The Dude Diet also demystifies the basics of nutrition, empowering men to make better decisions whether they’re eating out or cooking at home. Better still, each recipe is 100% idiot-proof and requires only easily accessible ingredients and tools. With categories like Game Day Eats, On the Grill, Serious Salads, and Take Out Favorites, The Dude Diet will arm dudes and those who love them with the knowledge they need to lead healthier, happier lives—with flattened beer bellies and fewer meat sweats.

The Dude Diet includes 102 full-color photographs.
 

REFERRAL: Book of the Month Club



I joined the Book of the Month Club about a year ago, and I've been loving it! Each month, four of their regular judges (they have about a dozen regular recurring judges) and one special guest judge (there is a different guest judge each month) each suggest a book selection. You, as a book club member, review the offered selections and choose up to three of them to be sent to you. Your membership plan includes the first book, and any additional books are $9.99 each.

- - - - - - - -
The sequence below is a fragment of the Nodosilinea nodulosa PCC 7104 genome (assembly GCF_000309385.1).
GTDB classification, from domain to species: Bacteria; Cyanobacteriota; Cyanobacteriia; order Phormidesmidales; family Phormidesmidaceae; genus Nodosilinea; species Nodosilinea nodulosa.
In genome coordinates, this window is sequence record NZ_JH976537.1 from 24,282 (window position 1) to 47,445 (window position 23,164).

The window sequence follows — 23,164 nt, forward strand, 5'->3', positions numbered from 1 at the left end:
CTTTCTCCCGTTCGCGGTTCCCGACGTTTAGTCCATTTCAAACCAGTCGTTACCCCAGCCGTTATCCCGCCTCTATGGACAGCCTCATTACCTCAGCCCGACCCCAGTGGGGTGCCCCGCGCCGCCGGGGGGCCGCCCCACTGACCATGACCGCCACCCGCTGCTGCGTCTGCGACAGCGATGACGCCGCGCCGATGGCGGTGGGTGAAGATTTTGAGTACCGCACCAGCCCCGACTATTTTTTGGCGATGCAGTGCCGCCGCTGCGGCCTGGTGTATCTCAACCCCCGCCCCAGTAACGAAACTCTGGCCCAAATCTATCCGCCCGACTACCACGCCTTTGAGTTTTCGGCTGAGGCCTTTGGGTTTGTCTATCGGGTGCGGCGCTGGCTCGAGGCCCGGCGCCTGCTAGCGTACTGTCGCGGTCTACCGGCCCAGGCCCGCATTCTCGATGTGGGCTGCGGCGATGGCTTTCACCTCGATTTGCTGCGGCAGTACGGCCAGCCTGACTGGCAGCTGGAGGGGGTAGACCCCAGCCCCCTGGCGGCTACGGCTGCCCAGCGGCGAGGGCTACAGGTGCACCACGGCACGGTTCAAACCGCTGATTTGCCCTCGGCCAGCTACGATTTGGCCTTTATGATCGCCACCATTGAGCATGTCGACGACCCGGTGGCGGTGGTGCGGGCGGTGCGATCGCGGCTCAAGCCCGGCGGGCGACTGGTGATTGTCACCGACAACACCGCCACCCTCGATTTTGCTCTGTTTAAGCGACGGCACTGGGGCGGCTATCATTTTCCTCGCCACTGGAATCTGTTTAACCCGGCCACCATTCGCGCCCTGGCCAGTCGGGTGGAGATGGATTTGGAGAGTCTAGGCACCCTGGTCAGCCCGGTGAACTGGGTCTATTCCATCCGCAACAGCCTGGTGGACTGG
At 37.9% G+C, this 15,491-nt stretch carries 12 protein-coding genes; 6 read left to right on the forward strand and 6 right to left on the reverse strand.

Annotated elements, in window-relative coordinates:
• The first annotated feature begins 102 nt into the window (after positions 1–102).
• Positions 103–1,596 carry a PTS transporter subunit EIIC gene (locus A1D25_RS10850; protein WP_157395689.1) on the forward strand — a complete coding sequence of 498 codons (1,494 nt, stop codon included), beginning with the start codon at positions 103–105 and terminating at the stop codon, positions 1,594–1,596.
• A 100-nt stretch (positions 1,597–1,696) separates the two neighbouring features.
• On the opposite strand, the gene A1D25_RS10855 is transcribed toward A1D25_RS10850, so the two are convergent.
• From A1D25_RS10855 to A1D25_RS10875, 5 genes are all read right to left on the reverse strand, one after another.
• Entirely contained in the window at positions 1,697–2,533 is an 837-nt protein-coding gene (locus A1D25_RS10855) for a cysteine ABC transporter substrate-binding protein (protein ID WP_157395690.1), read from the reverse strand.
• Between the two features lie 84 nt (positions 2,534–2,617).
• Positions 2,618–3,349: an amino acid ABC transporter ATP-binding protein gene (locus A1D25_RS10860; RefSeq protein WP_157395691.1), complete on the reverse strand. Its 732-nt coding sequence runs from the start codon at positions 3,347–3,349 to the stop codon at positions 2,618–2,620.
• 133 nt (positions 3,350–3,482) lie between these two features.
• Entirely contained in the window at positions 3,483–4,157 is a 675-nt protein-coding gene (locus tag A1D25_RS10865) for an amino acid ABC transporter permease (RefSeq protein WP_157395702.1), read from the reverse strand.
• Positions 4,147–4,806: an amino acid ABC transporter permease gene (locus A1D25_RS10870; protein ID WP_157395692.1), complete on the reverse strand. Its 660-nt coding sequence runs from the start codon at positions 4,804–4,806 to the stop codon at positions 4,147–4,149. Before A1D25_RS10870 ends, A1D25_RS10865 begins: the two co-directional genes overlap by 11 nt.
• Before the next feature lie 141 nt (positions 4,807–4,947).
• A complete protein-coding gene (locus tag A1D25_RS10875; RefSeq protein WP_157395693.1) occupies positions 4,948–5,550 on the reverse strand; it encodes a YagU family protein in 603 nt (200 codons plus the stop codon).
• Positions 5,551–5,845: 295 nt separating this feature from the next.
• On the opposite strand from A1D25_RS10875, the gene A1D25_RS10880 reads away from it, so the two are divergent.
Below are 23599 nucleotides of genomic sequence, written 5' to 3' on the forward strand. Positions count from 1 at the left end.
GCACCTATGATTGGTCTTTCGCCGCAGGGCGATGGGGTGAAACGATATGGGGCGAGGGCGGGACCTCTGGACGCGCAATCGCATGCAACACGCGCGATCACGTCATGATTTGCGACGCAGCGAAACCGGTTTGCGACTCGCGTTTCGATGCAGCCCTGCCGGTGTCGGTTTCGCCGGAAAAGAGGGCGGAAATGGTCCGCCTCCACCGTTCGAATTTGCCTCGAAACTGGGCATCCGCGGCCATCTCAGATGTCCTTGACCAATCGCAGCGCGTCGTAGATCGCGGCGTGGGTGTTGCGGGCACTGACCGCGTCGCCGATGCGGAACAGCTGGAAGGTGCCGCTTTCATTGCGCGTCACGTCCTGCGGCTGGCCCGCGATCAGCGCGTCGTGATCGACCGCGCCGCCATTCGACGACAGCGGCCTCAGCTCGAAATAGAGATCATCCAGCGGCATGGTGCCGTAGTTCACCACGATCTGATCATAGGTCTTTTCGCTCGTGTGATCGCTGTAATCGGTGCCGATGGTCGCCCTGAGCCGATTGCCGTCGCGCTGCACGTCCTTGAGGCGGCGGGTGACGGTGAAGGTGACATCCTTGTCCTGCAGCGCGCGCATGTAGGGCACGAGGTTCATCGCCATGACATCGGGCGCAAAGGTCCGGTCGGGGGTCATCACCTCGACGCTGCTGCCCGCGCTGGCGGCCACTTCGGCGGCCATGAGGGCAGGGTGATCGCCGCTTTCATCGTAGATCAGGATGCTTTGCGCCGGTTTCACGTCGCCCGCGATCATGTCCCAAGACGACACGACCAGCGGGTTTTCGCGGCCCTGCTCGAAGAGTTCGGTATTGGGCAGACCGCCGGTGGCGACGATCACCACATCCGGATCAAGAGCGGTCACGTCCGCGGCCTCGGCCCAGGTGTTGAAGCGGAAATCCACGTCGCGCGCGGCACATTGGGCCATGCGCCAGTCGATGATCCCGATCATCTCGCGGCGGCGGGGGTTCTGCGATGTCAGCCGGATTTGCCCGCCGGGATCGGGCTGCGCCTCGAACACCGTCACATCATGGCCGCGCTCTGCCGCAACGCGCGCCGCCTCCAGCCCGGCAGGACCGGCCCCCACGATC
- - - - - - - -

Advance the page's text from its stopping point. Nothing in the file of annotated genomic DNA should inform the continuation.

They also now offer a couple of additional books for you to choose from each month (because there are always so many awesome books releasing, and so its hard to only suggest five)!

The hardbound books come imprinted with the BotM logo, and the month the book was offered. The company also regularly throws in little extras (for instance, this month I got "After Book Mints" and another month a wine cozy). They also hold regular photo contests (like taking a picture to show what you get out of books, or where you read your books, etc.) where winners can win a free three-month subscription.

Find that you don't care for any of the selections during a given month, or perhaps you are going on vacation? No problem! Just skip the month!

Some of the books that I have received so far through the Book of the Month club:

The Wonder by Emma Donoghue
A Gentleman in Moscow by Amor Towles
All the Ugly and Wonderful Things by Bryn Greenwood
Before the Fall by Noah Hawley
Flight of Dreams by Ariel Lawhon
The Moor's Account by Laila Lalami
Only Love Can Break Your Heart by Ed Tarkington

And some of the guest judges:

Allison Williams
Ellie Kemper
Craig Ferguson
Whoopi Goldberg
Mayim Bialik

Use my link to sign up today, and you'll get 30% off (and I'll get a credit for a free book)!

Learn more or sign up now and save 30%!

Wednesday, September 28, 2016

TLC BOOK TOURS and REVIEW: Commonwealth by Ann Patchett

Synopsis